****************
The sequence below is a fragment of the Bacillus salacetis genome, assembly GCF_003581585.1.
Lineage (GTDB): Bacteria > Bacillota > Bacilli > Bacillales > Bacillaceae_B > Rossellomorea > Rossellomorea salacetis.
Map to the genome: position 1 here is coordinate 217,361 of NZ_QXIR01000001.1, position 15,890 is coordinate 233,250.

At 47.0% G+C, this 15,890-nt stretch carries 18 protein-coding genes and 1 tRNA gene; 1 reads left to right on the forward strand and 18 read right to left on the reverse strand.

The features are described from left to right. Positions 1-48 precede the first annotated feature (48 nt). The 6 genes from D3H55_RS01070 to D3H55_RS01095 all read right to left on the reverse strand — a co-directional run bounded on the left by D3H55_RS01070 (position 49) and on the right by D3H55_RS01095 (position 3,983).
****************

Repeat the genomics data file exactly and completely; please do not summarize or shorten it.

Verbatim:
The sequence below is a fragment of the Bacillus salacetis genome, assembly GCF_003581585.1.
Lineage (GTDB): Bacteria > Bacillota > Bacilli > Bacillales > Bacillaceae_B > Rossellomorea > Rossellomorea salacetis.
Map to the genome: position 1 here is coordinate 217,361 of NZ_QXIR01000001.1, position 15,890 is coordinate 233,250.

At 47.0% G+C, this 15,890-nt stretch carries 18 protein-coding genes and 1 tRNA gene; 1 reads left to right on the forward strand and 18 read right to left on the reverse strand.

The features are described from left to right. Positions 1-48 precede the first annotated feature (48 nt). The 6 genes from D3H55_RS01070 to D3H55_RS01095 all read right to left on the reverse strand — a co-directional run bounded on the left by D3H55_RS01070 (position 49) and on the right by D3H55_RS01095 (position 3,983).